"Work with the architecture and spend as much as you can afford," interior designer Suzy Hoodless says. "It will add to the value of your house and is a great selling point."
Stone tiles provide a beautiful, natural and unique textural surface that will last for years. However, they are very expensive and costly to lay. A less expensive option is ceramic tiles which are glazed to give the effect of marble or slate.
Porcelain tiles, which are mechanically produced and have the same colour throughout, are considered to be more hard-wearing than ceramics – which means they can withstand more visitors, particularly those in high heels.
Solid wood flooring from a sustainable source is a good, if fairly expensive, option as it has a natural warmth and tone. It will change as it ages, giving a sleek, modern kitchen a cosier feel.
"I prefer wood in the kitchen, as it is slightly more forgiving," interior designer Nina Campbell says. "But both work well. And a rug in the eating end of the kitchen is good if there is space."
Vinyl flooring can work well in a kitchen, too, particularly if you have children, as spills are easily wiped up, and it is inexpensive to install.
Best buys: Siena porcelain tiles, £34.95 per square metre at Fired Earth (www.firedearthshop.com). Oak floorboards, from £30 per square metre at the Natural Wood Floor Company (www.naturalwood floor.co.uk).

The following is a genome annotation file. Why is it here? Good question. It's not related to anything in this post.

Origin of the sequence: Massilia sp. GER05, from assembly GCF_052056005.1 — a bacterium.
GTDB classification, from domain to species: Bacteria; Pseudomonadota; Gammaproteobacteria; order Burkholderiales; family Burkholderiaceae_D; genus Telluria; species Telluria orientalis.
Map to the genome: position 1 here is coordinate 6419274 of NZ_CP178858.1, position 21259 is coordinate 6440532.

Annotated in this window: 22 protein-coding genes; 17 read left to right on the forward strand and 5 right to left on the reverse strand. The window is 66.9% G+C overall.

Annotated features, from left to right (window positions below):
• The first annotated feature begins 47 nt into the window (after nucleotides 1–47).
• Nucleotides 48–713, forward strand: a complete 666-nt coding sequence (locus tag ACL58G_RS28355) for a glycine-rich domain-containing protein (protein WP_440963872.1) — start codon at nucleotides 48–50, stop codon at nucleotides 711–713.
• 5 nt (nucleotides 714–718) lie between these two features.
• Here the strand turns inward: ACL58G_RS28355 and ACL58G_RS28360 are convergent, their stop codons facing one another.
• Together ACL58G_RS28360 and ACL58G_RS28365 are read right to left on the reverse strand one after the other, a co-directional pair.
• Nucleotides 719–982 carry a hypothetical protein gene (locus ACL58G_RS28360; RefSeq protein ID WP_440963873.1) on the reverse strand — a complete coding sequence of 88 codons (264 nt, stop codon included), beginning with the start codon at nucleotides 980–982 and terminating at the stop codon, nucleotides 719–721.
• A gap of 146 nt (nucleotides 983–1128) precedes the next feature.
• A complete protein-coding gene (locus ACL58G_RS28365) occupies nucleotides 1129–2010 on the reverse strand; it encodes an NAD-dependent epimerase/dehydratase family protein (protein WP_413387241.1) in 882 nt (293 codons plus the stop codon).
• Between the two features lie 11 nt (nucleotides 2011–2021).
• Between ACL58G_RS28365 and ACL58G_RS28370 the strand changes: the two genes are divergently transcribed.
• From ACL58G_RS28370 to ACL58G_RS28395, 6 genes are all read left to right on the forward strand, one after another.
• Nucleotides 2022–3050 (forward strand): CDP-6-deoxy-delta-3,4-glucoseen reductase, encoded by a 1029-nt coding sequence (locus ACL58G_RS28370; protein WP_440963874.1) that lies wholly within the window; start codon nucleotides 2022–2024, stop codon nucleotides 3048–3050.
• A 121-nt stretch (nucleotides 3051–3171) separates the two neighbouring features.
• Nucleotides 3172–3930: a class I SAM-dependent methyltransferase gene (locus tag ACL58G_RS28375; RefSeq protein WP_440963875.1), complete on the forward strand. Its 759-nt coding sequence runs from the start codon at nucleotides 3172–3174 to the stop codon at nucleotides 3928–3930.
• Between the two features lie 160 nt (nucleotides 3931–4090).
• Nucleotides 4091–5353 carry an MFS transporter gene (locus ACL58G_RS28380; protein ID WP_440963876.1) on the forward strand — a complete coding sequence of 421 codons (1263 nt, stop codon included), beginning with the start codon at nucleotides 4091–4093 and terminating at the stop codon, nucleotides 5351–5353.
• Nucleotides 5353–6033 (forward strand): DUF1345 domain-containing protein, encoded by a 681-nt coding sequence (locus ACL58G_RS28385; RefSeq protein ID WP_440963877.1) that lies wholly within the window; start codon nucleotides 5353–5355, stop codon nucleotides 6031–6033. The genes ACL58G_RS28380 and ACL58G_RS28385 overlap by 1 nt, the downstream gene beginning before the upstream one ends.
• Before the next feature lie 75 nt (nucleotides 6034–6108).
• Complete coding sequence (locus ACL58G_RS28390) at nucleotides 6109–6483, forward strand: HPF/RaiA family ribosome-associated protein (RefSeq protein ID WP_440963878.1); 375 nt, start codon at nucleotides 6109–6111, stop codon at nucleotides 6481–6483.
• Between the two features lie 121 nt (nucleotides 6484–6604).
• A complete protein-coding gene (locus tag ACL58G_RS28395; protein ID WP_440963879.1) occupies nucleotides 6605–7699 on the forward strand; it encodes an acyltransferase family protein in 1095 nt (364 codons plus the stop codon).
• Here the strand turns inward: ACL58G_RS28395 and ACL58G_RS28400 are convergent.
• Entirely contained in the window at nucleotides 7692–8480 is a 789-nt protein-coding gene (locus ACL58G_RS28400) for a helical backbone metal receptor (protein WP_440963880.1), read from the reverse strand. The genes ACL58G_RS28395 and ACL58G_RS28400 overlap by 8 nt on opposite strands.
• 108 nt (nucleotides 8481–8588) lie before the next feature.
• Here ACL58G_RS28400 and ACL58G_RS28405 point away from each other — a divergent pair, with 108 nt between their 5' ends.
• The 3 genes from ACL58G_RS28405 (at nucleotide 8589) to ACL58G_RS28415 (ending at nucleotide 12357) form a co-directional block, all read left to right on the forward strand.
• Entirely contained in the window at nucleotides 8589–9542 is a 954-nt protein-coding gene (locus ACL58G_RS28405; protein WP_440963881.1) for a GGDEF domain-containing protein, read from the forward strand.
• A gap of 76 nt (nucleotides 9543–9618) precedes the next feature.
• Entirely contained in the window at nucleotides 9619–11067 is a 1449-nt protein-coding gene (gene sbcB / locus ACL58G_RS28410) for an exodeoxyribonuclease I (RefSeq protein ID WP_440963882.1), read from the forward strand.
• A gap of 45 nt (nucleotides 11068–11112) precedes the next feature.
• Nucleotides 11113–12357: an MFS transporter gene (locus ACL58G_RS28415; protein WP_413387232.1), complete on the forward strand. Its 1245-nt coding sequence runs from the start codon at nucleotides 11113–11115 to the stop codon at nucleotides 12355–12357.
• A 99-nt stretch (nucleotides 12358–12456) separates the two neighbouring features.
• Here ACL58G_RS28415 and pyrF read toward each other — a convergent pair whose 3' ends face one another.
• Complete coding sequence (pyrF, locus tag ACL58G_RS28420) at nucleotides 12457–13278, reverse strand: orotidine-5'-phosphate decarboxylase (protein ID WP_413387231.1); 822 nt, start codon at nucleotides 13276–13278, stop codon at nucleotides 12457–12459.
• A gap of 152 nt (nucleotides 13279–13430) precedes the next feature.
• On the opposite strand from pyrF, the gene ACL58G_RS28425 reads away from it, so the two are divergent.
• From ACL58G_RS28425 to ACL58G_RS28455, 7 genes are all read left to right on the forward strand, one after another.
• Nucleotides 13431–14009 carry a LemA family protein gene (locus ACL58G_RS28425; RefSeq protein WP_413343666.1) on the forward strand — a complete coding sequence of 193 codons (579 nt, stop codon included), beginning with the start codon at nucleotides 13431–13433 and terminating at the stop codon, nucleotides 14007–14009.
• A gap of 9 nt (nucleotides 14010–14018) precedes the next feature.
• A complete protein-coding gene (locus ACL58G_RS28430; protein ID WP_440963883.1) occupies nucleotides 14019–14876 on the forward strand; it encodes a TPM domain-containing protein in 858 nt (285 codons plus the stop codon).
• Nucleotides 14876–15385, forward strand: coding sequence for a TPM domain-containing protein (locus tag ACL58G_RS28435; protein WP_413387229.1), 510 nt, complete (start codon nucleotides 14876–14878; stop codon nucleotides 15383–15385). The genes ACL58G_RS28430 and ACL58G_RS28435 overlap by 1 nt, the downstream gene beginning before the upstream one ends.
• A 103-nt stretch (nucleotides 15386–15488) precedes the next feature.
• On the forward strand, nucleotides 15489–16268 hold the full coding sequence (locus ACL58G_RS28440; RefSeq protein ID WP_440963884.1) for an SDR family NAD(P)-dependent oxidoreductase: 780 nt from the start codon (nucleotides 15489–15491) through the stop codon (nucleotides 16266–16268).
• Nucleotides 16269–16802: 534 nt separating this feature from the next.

"I would use wood flooring with rugs," Hoodless says. "Install the most expensive flooring you can afford – herringbone parquet is great, or a really thick board.
"If you're on a tight budget, painted floorboards are great and you can either use existing floorboards or have inexpensive flooring installed before painting."
You don't necessarily need to use the same flooring throughout your house, but it is important to think about the flow. If your sitting room leads into your kitchen, look at samples together so you know how they will look next to each other. Make sure any mixed surfaces can blend rather than chop and change.
"The wrong flooring can have a real impact on a room so remember to actually put the sample on the floor when choosing it; don't leave it on the table," Campbell says.
The general rule is to dig up a nasty carpet if possible and sand or paint the floor. But be careful if you are in a flat as you could have trouble with noise below. If it becomes a problem for your downstairs neighbours then hard floors can be soundproofed.
One way to make a really dramatic, and quick, change to the mood of the room is by experimenting with paint. Dulux will colour-mix their hard-wearing floor paint, which is resistant to scuffs and repeated washing, to any shade you want. Felt pads can be placed under the feet of furniture to stop marking.
Best buys: Floorshield paint, £40 per five-litre tin from Dulux Trade (www.duluxdecoratorcentre.co.uk). Oak aged parquet woodblock, £40 per square metre from the Natural Wood Floor Company (www.naturalwoodfloor.co.uk).
Hallway and stairs
This area receives a lot of wear from outdoor shoes, so a great option is a large doormat set into a wood or stone floor at the entrance.
"Hallways are generally long and thin so a runner-style rug works well," says Lorraine Statham of rugs company Loophouse.
"A cut pile carpet will withstand the traffic, rather than a loop pile, which tends to crush more easily. Pale colours show the dirt, so a dark colour or high pattern work well."
A runner can visually widen a hall or a staircase, and it also keeps you walking in the middle.
"I like painted stairs with a generous width runner," Hoodless says. "My current favourite is dark painted treads with a dark runner. Multicoloured treads for children are great fun."